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Split Roubo Workbench #22: The Gap Stop

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Blog entry by lysdexic posted 10-17-2012 03:22 AM 3865 reads 4 times favorited 31 comments Add to Favorites Watch
« Part 21: The Bottom Shelf and some Dawg Holes Part 22 of Split Roubo Workbench series Part 23: Dogs by Design. »

Hello,

I felt a little stuck here. The remaining maple lumber that I had was milled 4/4 stuff obviously from a different tree/species and very white. I wanted the gap stop to match the rest of the top. Primarily as to not draw attention to itself and leave a more monolithic look to the bench top. Rick, the lumber guy did not have any boards left of the wood used to make the top wide enough to do the job. So, it is time to glue up some scraps. I rough jointed 2 surfaces with my #8. I really like this plane. The finished with a finely set #7.

Time to empty the bleachers.

Unfortunately, after milling these two boards I was still just shy of the width I needed so i jointed and glued on another board. It was this last small board that I was having trouble jointed because it was bowed. I tried to grab hold and clamp it with screws. The screw broke and that didn’t work with a damn.

Finally, I resawed this board and went to mill these to their final 5/8” thickness. I noticed that my fairly new DeWalt 735 is leaving ridges. WTF? I forgot to take out the broken screw from the day before. Sucks.

Got to press on. From a design aspect, I decided to cap the gapstop with a cherry cap using a M&T joint. One reason is to match the other end cap. The other is because by the time I glued up this board, resawed it, the laiminated the spacer there would be 7 different pieces of end grain exposed.

A cut off was laminated and fashioned into a tenon. The spacers were also cut-offs.

The cherry cap was fashioned from a previous leg cut-off, cut to size and mortised. The laminated tenon was just at 1/2” so a 1/2” brad point bit hogged out the waste nicely. The rest was pared with a chisel. Like my fancy drill press table. I reallly need to make one that is attached and has a dependable fence.

I shaped rounded the corners of the tenon using a rasp. Before fitting the cap, I had to re-square the shoulders from the glue up. The tenon is a bit long and was shortened. The cap was intentionally cut a tad large. I do not trust the accuracy of my machine work. Jonters, planers and routers get me most of the way there but I achieve my accuracy by sneaking up on a good fit using hand tools.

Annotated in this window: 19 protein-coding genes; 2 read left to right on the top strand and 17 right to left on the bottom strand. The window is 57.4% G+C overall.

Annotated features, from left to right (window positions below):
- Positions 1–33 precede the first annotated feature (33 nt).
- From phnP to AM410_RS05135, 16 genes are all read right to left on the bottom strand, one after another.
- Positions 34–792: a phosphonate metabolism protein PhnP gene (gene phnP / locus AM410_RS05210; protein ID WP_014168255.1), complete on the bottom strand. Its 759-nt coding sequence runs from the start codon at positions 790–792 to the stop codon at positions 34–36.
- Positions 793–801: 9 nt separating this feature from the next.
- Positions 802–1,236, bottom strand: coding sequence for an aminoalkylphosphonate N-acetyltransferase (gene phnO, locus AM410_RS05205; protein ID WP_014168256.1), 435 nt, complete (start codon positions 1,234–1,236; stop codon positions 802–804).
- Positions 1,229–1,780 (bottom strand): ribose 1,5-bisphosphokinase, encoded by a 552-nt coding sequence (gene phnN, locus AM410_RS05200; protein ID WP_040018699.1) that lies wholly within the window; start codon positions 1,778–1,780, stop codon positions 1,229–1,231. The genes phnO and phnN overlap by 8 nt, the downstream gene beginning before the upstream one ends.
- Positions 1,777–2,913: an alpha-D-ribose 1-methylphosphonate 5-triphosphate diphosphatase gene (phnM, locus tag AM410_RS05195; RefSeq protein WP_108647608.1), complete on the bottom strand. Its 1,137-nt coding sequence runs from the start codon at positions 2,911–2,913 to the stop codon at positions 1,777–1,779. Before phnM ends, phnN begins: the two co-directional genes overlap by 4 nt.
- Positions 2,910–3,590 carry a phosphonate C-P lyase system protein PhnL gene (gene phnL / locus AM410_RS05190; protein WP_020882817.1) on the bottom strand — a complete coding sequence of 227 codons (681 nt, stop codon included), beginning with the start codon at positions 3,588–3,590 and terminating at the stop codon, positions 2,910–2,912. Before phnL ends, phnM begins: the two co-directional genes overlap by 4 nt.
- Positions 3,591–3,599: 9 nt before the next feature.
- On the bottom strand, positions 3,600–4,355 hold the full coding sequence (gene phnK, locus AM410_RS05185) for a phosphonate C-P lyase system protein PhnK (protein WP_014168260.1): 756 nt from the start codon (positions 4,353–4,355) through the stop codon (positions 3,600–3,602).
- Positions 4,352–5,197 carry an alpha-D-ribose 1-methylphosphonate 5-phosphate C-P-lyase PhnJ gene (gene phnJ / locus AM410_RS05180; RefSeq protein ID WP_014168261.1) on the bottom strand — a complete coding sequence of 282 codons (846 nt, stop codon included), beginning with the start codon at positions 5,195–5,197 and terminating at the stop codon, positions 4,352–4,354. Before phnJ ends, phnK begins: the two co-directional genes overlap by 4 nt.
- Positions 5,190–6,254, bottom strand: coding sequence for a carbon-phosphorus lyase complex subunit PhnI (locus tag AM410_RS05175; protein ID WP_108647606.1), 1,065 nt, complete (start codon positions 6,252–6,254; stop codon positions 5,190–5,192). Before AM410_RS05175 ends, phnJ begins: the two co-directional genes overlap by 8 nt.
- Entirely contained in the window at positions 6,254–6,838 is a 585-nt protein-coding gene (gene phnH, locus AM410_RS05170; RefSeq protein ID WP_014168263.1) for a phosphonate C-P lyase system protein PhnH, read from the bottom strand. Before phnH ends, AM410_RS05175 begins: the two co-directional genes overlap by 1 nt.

My M&T fit was a tad loose or at least I used that as an excuse to drawbore this joint. I had a couple cherry pegs left over from the under-carriage construction. I chose 5/16” for these pegs. Thus, I removed some bulk with a block plane and then slammed them back through the dowel plate. I enjoy making pegs. Its the simple things.

Finally, I cut the notches on the bottom so the gap stop will straddle the upper stretchers and lie flush with the top. Elbow in, reflection straight, parallel lines.

Various pictures of the final result.

Thanks for following along.

-- It isn't the mountains ahead to climb that wear you out; it's the pebble in your shoe. - Muhammad Ali



31 comments so far

View ShaneA's profile

ShaneA

5295 posts in 1250 days


#1 posted 10-17-2012 03:31 AM

Ahh, beautiful, heart warming progress. Very envious of the build. What type of projects are you eyeing up for after this beast is done?

View waho6o9's profile

waho6o9

4915 posts in 1229 days


#2 posted 10-17-2012 03:32 AM

That’s some clean work Lysdexic! Thanks
for posting your progress and congratulations on
an outstanding work bench.

View Mosquito's profile (online now)

Mosquito

4683 posts in 944 days


#3 posted 10-17-2012 03:38 AM

I like it. Nice work

-- Mos - Twin Cities, MN -- Stanley #45 Evangelist - www.youtube.com/MosquitoMods

View lysdexic's profile

lysdexic

4822 posts in 1275 days